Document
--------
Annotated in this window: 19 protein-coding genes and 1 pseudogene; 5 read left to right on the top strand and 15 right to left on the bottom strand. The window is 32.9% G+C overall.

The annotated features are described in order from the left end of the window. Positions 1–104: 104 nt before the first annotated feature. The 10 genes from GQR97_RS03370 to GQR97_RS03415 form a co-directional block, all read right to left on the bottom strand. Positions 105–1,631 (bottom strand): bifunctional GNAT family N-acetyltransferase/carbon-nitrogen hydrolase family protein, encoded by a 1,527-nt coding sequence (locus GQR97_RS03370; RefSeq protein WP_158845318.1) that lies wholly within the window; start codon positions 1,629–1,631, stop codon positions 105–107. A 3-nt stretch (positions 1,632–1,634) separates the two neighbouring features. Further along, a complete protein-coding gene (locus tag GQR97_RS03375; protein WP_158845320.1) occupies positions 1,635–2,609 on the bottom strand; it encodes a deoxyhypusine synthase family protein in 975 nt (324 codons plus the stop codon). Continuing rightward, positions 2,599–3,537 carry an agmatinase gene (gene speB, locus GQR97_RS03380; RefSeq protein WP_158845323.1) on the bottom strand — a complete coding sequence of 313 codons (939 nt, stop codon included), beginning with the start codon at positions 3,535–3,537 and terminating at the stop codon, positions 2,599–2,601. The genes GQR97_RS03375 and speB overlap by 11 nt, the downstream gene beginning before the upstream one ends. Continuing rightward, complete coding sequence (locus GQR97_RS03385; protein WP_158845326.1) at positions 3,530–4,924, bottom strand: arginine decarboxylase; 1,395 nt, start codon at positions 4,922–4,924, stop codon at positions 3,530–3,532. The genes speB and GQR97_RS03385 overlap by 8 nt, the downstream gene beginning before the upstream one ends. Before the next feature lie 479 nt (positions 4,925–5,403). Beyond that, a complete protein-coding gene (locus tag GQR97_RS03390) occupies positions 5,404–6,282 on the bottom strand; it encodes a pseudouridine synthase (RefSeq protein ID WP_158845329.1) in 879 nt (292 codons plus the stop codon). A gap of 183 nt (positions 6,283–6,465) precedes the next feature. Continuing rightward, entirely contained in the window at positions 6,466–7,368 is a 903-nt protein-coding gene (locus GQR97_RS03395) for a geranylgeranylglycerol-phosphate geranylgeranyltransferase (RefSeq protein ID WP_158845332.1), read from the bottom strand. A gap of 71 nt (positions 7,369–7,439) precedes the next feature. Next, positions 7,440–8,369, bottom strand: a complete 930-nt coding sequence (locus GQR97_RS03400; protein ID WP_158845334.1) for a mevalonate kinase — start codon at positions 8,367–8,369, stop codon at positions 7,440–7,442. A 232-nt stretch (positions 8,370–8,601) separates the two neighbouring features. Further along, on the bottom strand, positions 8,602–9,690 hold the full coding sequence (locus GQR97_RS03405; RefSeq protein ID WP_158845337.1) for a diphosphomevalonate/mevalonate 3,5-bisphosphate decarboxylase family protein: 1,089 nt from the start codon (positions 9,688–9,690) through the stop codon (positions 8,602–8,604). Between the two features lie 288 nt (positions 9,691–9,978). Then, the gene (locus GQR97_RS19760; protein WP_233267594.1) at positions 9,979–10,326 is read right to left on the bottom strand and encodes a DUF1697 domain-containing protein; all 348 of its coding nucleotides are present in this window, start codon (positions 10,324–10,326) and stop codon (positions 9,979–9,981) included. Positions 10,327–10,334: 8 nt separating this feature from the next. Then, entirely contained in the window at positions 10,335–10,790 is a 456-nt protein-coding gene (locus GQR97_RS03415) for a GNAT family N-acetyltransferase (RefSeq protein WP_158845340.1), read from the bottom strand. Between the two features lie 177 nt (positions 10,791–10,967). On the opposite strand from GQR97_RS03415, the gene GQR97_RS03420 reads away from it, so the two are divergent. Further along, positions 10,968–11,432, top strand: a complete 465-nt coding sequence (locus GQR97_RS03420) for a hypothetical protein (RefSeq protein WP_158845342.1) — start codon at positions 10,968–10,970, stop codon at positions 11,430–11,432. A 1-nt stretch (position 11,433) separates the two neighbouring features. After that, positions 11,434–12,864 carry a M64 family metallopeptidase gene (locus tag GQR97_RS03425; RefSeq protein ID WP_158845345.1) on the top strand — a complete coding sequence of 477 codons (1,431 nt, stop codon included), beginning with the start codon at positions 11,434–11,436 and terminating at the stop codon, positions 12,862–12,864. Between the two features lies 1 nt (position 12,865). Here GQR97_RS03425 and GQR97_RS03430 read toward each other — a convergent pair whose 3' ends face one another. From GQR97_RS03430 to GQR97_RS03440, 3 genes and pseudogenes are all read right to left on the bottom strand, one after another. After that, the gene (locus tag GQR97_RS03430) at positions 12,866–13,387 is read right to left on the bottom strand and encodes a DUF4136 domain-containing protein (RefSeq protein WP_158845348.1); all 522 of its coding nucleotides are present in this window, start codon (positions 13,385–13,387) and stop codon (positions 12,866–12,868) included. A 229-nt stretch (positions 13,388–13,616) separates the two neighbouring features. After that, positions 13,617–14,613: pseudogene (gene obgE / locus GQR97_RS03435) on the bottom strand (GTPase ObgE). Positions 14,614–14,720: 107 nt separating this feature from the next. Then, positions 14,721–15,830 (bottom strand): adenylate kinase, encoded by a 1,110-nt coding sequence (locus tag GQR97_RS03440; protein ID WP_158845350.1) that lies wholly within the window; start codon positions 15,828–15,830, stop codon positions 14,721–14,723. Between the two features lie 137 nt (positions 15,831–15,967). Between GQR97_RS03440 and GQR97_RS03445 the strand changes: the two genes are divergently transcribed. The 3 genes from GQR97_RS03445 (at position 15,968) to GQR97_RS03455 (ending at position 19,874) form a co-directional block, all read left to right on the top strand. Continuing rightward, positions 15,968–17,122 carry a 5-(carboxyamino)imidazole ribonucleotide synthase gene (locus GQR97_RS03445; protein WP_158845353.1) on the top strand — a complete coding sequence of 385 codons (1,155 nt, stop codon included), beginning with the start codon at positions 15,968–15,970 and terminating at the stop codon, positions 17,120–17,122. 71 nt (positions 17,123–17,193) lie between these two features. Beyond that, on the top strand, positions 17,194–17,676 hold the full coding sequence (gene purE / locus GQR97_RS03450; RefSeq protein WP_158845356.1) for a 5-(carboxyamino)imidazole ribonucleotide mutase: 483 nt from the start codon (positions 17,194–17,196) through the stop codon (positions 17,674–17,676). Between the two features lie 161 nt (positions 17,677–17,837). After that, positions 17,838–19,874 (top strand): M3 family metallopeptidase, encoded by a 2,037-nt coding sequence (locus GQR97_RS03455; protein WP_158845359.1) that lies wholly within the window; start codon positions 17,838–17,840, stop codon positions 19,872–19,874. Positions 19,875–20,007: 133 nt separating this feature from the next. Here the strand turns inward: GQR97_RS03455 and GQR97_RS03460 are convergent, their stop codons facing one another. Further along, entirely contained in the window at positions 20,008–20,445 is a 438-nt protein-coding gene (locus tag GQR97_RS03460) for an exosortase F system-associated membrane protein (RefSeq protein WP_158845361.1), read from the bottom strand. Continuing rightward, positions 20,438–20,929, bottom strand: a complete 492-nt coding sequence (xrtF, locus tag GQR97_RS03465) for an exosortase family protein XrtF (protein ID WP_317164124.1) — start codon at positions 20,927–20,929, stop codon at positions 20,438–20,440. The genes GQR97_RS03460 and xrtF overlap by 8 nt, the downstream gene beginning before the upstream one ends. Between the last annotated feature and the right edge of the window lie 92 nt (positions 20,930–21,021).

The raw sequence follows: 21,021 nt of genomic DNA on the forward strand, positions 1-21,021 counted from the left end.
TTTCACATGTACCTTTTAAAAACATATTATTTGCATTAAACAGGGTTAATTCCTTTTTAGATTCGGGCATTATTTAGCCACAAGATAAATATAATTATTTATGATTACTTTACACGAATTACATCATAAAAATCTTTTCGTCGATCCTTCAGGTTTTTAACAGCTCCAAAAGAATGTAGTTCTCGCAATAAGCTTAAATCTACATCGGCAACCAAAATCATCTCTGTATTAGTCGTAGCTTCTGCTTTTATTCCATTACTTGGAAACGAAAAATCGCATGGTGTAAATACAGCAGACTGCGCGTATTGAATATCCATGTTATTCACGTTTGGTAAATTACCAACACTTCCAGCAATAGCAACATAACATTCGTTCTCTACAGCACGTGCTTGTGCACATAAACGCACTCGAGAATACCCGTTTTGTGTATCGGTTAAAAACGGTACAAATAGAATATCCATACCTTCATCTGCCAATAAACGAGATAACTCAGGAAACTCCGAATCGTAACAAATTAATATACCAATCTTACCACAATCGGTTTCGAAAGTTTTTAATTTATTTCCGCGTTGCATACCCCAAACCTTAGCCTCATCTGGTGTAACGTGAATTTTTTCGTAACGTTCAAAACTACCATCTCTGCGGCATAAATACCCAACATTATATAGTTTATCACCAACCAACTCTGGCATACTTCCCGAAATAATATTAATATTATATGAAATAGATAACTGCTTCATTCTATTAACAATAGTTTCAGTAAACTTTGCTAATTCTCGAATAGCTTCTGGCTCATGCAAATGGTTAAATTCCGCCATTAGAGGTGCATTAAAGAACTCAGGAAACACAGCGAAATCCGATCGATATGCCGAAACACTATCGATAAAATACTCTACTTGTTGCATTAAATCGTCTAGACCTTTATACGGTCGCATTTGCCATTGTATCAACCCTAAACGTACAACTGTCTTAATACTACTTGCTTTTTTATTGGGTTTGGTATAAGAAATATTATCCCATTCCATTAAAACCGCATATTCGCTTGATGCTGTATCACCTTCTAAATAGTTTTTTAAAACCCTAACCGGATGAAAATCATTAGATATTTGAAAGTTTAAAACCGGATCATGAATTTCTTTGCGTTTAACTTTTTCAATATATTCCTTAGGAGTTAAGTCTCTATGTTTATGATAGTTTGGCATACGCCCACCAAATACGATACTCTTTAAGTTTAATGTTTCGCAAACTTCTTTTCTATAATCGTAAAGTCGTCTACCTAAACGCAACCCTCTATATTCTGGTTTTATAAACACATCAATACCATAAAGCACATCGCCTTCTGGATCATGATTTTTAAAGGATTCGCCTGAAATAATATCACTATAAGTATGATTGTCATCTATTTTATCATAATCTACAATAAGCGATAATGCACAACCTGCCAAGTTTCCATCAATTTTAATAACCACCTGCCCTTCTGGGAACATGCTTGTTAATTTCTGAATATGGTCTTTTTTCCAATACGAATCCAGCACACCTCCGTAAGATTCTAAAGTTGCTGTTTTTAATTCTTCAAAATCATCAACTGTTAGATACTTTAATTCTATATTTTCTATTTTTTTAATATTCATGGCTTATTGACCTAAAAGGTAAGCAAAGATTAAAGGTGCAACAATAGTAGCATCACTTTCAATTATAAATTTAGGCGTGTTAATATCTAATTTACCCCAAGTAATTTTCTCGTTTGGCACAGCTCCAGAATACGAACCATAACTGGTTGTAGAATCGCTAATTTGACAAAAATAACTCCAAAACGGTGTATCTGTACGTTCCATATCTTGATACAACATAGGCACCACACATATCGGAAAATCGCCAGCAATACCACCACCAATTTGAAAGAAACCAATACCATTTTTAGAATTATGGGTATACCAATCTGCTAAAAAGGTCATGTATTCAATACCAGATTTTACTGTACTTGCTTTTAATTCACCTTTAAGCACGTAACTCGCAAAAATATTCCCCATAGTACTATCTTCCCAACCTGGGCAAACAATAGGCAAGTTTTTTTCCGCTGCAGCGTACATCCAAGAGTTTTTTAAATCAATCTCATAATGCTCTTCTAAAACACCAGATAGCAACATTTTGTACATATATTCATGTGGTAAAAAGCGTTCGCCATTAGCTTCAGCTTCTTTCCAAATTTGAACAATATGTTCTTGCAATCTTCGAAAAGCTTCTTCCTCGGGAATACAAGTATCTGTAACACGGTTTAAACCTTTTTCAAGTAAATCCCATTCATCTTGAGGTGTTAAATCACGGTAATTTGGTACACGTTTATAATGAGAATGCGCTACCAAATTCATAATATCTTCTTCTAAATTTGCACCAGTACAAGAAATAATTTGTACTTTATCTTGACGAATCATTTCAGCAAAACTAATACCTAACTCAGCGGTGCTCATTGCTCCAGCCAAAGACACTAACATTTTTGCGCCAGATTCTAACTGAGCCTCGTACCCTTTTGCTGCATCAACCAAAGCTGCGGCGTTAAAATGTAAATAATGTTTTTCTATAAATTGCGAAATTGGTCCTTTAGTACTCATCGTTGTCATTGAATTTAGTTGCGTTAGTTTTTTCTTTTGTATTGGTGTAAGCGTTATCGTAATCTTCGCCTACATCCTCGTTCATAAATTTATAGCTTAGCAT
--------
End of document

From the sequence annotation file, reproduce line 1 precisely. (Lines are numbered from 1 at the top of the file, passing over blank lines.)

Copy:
Annotated in this window: 19 protein-coding genes and 1 pseudogene; 5 read left to right on the top strand and 15 right to left on the bottom strand. The window is 32.9% G+C overall.